CAPE GIRARDEAU, Mo., Jan. 2, 2008 — Southeast Public Radio, 90.9 FM in Cape Girardeau and 88.9 FM in Farmington, Mo., announces plans to air “Dylan.”
Patti Smith will host four hours of music and conversation about Bob Dylan. His friends, early influences and collaborators will discuss their close relationships with Dylan and the stories behind his greatest songs and other memorable moments of his career.
Each episode will focus on a distinct period of his life, and they are sequenced in chronological order. “Dylan” will begin airing Sunday, Jan. 6 at 9 a.m. following NPR’s “Weekend Edition Sunday.”
Journalists and biographers will add critical insights and provide historical contexts. Exclusive comments from current singer-songwriters will detail how Dylan’s art influenced their own lives and careers. We also will hear Bob Dylan, himself, in rarely heard interview clips.
Blowin’ in the WindAirs Jan. 6 at 9 a.m.Dylan moved to New York City in 1961, and within two years he was being lauded as the “voice of a generation.” The young troubadour wasn’t so interested in being that, but Dylan’s meteoric rise to fame was no fluke. In his songs, Dylan captured the social consciousness of the time and took it beyond as he rejected the role of protest singer. In this hour, we’ll hear about Dylan’s early years as he moved from folk singer-songwriter to rock and roll star.
Like a Rolling StoneAirs Jan. 13 at 9 a.m.With the mantle of folk protest singer off his shoulders, Dylan launched into a flurry of creativity in the mid-1960’s. His sound exploded with electric instruments and a blend of folk, rock, blues and gospel influences. By the late 60s, Dylan was singing country music like he had grown up in Nashville. His lyrics still commented on the world, but through a wider lens that mixed personal reflection with mystical and surreal images. In this hour, we’ll hear how Dylan found his own unique voice and how that changed rock and roll for a long time to come. Shelter from the StormAirs Jan. 20 at 9 a.m.In the 1970s and 1980s, Dylan continued to expand his artistic world. His songs ran the gamut, from very personal stories to Homeric epics and everything in-between. By the late 1970s, Dylan became a born-again Christian, and for several years he sang only religious material. By the late 1980s, Dylan had supported Live Aid, Farm Aid, and joined the Traveling Wilburys. In this hour, we’ll hear highlights from this period of dizzying artistic and personal growth. Oh MercyAirs Jan. 27 at 9 a.m.Dylan has always been a unique American voice, and that’s most evident in the music he has made since the late 1980s. Returning to his roots in folk and blues, Dylan has fine-tuned American music with the mind of a poet and the bravado of a rock and roller. In this hour, we’ll hear the maturity and grace of Dylan’s most recent artistic ideas.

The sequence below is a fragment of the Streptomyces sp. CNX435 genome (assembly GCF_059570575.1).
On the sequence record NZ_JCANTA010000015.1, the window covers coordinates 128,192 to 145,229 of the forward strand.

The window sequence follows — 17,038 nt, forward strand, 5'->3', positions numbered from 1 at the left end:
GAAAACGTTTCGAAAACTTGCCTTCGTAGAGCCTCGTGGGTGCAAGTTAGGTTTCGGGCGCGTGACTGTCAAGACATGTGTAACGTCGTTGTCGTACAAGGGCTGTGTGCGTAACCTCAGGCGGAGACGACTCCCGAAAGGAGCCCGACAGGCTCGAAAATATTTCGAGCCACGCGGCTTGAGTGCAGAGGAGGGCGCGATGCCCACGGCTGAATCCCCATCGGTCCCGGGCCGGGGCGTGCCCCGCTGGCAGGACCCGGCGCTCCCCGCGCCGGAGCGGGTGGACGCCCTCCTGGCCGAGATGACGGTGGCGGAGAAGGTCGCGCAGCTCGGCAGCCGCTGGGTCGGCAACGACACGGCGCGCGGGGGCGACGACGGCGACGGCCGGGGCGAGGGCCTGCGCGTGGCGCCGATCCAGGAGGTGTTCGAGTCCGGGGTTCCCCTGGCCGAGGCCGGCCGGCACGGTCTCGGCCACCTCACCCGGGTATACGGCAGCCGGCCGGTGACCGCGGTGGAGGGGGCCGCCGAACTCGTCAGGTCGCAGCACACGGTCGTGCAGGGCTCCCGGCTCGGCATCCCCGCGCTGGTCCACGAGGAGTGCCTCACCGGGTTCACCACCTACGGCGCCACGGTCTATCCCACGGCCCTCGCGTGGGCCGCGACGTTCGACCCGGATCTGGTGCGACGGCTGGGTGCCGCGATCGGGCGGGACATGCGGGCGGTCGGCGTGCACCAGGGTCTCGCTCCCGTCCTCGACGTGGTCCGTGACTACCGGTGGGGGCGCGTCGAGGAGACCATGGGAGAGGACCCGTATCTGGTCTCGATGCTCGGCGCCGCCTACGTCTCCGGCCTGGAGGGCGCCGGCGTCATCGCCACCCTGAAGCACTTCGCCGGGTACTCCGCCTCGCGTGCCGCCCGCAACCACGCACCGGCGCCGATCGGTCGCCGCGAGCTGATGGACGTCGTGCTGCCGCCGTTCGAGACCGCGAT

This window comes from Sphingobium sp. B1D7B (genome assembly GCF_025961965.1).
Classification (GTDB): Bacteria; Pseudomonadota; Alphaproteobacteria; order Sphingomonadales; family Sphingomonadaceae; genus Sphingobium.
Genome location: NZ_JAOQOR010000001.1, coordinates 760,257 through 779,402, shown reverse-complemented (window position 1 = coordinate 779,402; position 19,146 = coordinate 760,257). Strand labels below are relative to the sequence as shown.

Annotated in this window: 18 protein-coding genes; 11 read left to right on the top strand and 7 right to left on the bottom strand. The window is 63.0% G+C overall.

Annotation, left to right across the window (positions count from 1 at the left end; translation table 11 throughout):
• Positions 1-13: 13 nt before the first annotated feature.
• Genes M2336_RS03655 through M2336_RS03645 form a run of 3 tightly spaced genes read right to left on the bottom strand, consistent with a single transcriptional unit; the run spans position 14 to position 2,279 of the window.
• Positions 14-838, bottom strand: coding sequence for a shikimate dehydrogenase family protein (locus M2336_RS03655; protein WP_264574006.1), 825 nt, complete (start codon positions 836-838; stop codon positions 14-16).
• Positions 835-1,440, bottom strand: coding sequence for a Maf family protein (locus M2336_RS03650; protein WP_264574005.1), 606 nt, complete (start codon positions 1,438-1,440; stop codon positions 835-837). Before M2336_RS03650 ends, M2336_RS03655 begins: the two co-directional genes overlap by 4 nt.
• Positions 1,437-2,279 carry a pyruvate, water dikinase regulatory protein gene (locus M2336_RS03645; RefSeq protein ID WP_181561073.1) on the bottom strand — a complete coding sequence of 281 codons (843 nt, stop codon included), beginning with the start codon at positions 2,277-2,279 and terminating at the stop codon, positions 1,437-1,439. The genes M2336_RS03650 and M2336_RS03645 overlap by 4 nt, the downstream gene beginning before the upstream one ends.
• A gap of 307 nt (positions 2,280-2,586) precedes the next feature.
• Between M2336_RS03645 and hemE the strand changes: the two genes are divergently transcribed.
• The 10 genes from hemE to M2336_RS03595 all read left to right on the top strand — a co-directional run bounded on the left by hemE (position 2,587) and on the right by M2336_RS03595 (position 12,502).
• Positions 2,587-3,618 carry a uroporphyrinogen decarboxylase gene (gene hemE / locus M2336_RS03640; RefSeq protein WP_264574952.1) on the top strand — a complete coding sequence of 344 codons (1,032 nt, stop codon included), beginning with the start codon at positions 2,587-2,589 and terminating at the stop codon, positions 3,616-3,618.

As the area’s source for diverse musical programming and award winning NPR news, Southeast Public Radio strives to continuously excel in providing the highest quality public radio programming to Southeast Missouri and Southern Illinois. Nearly 1.9 million people within the listening area have the opportunity to tune in to KRCU 90.9 FM which is a 6,500 watt station located in Cape Girardeau and KSEF 88.9 FM, a 9,500 watt repeater station located in Farmington. The station broadcasts 24 hours a day from the campus of Southeast Missouri State University. More information is available at www.southeastpublicradio.org.